August 7, 2009 Volume 110 Number 15
WSLC proposes overhaul of its approach to politics
Some Democrats in the state of Washington may find out next year whether there are consequences for backstabbing a core group of supporters.
Gov. Chris Gregoire and the top Democratic leaders of the state House and Senate told leaders of the Washington State Labor Council (WSLC), AFL-CIO, last year that they would support the federation’s top-priority — a bill called the Worker Privacy Act. The bill would bar employers from firing workers who refuse to attend workplace anti-union meetings. But they reneged on that promise, and added public insult to the injury when they announced in a press conference that they had asked state police to investigate an internal WSLC e-mail. Police concluded no laws were broken by the e-mail — which contained notes from a meeting, including a bullet point that seemed to threaten “not another dime” from labor to state Democratic campaign funds if Democrats didn’t pass the bill.
But that wasn’t all. Democratic majorities refused to pass bills of importance to labor, and passed other bills over labor’s objections. Bills failed that would have created a paid family leave benefit for workers, or allowed child care workers, performing artists, or university lecturers to unionize.
Meanwhile, lawmakers gave business a break on unemployment taxes, and passed a state budget that contained dramatic cuts to schools and services. For organized labor, it was a terrible legislative session.
And that was after unions had poured dollars and volunteer hours into re-electing Gregoire and sending more Democrats to Olympia. Democrats dominate the House 64 to 34 and the Senate 31 to 18. The sweeping betrayal led to months of soul-searching by unionists, and prompted the labor federation to rethink its approach to politics.
Delegates to this week’s WSLC convention are considering a number of proposals, including formation of a new political action committee, the “DIME PAC.” DIME here stands for “Don’t Invest in More Excuses,” but it’s also a reminder of the phrase “not another dime” from that leaked e-mail. DIME PAC is conceived as a way for unions to target campaign contributions more strategically. No longer is labor likely to contribute to party-wide funds. WSLC spokesperson Kathy Cummings said it’s also been customary in the past for unions to make nominal contributions to friendly politicians who are not facing serious election challenges. The problem is those politicians often pass on the contributions to party leaders, who may use it to help elect Democrats who are not close to labor.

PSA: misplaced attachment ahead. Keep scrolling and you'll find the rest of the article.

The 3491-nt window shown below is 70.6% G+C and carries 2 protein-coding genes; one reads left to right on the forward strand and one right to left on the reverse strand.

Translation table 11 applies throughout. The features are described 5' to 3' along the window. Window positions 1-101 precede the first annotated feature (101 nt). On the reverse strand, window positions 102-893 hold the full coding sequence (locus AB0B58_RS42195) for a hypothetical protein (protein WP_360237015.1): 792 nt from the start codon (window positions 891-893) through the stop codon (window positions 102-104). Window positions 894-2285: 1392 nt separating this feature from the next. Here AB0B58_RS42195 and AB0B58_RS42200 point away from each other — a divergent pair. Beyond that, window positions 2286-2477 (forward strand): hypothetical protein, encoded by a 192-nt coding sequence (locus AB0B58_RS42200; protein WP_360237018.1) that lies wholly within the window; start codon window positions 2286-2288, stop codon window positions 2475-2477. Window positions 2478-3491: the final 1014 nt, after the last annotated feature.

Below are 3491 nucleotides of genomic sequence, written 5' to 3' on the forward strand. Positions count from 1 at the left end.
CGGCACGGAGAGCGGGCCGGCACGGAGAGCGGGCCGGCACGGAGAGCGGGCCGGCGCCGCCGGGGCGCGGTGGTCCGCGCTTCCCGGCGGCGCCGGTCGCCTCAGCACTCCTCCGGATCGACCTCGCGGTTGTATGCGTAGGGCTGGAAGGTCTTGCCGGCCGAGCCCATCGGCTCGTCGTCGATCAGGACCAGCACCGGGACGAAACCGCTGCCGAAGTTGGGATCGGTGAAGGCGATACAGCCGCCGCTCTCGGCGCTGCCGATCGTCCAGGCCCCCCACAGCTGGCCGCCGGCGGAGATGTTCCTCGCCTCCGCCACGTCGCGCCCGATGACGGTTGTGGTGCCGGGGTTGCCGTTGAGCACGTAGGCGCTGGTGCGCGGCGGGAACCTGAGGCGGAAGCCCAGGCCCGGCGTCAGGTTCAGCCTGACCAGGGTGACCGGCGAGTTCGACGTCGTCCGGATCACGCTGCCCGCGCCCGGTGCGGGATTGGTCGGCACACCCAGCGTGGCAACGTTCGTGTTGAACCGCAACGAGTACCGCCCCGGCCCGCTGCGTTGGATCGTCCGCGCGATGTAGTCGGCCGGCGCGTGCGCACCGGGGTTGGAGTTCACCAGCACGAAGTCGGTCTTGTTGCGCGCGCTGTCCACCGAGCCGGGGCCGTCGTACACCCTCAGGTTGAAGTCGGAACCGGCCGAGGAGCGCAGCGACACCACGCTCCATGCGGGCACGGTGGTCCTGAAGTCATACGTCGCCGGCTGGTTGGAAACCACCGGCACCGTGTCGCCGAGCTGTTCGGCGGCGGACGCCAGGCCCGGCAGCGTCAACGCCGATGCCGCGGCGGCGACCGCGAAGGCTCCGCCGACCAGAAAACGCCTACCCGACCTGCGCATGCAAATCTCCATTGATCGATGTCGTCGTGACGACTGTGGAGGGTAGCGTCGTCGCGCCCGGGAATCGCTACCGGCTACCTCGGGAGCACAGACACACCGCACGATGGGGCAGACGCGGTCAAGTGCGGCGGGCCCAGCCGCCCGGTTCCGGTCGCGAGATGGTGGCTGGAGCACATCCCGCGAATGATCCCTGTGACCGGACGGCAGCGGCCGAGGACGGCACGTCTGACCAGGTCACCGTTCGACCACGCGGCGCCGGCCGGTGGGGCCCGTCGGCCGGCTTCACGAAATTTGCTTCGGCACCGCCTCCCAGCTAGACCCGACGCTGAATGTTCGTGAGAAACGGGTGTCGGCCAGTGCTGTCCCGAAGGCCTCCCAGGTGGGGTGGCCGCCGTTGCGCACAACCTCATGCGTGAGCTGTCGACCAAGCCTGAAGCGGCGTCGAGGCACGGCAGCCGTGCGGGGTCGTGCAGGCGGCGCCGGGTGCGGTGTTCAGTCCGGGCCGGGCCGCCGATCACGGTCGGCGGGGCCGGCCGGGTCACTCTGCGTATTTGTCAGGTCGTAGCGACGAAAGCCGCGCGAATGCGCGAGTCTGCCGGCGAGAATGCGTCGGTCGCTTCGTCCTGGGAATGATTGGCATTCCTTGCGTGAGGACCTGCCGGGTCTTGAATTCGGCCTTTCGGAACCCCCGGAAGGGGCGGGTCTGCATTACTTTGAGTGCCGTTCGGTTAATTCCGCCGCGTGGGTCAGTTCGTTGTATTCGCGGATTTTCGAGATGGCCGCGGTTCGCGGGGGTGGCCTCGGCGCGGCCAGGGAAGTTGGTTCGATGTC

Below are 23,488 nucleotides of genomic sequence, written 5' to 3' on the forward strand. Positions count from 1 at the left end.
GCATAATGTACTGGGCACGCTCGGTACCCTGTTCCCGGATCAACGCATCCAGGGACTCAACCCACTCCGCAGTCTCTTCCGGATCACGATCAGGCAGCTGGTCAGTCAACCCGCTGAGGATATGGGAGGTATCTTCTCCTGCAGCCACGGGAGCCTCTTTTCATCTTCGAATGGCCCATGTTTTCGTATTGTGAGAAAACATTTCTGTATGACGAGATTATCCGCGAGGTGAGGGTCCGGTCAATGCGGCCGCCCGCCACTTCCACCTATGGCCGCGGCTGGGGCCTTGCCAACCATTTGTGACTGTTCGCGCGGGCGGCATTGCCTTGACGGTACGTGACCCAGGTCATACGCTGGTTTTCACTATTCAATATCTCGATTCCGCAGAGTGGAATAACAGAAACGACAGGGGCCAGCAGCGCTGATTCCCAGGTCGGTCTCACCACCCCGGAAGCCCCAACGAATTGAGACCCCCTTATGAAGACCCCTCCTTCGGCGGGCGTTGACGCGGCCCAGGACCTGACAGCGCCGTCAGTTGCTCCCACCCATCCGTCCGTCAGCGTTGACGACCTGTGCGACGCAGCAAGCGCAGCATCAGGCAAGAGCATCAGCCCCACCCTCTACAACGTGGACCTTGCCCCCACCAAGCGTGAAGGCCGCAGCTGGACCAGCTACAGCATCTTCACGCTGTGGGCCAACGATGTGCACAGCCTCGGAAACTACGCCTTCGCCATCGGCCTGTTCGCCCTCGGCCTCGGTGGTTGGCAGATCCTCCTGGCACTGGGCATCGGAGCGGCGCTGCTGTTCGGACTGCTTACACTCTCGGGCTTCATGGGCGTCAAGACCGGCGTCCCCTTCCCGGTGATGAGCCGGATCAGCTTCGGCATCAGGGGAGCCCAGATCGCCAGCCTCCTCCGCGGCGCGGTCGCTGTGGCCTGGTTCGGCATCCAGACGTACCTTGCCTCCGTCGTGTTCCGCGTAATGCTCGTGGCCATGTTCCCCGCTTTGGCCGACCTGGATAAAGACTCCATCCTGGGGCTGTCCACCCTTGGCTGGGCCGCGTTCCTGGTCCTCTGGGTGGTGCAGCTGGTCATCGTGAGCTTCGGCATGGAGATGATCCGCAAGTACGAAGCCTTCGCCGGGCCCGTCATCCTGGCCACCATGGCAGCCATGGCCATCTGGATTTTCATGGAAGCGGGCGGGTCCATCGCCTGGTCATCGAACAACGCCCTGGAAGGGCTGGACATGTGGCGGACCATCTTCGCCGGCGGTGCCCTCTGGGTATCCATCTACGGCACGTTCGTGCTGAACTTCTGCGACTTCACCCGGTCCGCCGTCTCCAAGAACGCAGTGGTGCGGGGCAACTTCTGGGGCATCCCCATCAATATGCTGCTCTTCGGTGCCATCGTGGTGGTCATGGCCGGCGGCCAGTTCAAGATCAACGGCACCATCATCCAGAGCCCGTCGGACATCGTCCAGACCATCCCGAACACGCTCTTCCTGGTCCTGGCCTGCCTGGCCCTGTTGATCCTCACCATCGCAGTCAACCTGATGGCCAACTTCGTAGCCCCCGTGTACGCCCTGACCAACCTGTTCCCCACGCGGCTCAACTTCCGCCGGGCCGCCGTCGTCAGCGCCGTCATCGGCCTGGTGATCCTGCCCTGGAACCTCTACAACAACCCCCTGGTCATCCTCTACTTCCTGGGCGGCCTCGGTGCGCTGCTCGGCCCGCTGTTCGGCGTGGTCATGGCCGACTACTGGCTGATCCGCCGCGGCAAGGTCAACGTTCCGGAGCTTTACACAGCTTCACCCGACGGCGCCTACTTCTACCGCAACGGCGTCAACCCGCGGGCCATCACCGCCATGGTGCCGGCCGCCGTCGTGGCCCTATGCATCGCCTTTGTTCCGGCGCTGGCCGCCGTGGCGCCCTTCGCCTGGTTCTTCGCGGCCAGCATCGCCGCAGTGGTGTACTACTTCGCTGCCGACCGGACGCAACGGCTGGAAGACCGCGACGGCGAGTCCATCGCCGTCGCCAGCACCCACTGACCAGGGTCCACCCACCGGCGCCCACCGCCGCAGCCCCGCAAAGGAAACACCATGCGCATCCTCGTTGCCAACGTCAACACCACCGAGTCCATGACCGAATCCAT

WSLC also wants to develop a new method for rating lawmakers. Cummings said it has become common practice for Democratic leaders to “protect” their members from individual accountability to labor — either by preventing bills from getting a vote or by blocking roll-call votes in which there’s a record of how lawmakers voted. Those practices make it hard for labor to rate lawmakers’ votes on priority bills. Also, the traditional rating system gives legislators credit for voting the right way on the final passage of the bill, even if they actively worked against the legislation during the committee process or in caucus meetings. For example, some legislators who co-sponsored the Worker Privacy Act reportedly worked behind closed doors to quash it and avoid a vote, after being pressured by Boeing and other business interests.
All this is on the agenda at the convention, which started Aug. 6, after this issue went to press.
© Oregon Labor Press Publishing Co. Inc.